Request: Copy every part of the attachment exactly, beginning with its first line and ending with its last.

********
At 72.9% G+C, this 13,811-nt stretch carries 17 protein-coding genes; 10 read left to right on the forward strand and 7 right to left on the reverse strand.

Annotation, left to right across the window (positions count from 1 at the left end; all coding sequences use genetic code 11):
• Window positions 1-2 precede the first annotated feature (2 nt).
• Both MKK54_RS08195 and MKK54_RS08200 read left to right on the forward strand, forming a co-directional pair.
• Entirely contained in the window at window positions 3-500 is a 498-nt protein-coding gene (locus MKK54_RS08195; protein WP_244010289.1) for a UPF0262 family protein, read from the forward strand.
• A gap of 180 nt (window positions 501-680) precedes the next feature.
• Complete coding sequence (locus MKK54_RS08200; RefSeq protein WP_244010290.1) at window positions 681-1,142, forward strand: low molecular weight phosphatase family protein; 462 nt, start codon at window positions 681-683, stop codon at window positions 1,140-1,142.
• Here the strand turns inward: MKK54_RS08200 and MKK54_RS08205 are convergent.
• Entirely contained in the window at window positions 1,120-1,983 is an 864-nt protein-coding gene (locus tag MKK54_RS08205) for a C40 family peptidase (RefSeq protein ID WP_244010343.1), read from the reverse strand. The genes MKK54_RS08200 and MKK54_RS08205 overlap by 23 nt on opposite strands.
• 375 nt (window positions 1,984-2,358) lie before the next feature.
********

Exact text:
At 72.9% G+C, this 13,811-nt stretch carries 17 protein-coding genes; 10 read left to right on the forward strand and 7 right to left on the reverse strand.

Annotation, left to right across the window (positions count from 1 at the left end; all coding sequences use genetic code 11):
• Window positions 1-2 precede the first annotated feature (2 nt).
• Both MKK54_RS08195 and MKK54_RS08200 read left to right on the forward strand, forming a co-directional pair.
• Entirely contained in the window at window positions 3-500 is a 498-nt protein-coding gene (locus MKK54_RS08195; protein WP_244010289.1) for a UPF0262 family protein, read from the forward strand.
• A gap of 180 nt (window positions 501-680) precedes the next feature.
• Complete coding sequence (locus MKK54_RS08200; RefSeq protein WP_244010290.1) at window positions 681-1,142, forward strand: low molecular weight phosphatase family protein; 462 nt, start codon at window positions 681-683, stop codon at window positions 1,140-1,142.
• Here the strand turns inward: MKK54_RS08200 and MKK54_RS08205 are convergent.
• Entirely contained in the window at window positions 1,120-1,983 is an 864-nt protein-coding gene (locus tag MKK54_RS08205) for a C40 family peptidase (RefSeq protein ID WP_244010343.1), read from the reverse strand. The genes MKK54_RS08200 and MKK54_RS08205 overlap by 23 nt on opposite strands.
• 375 nt (window positions 1,984-2,358) lie before the next feature.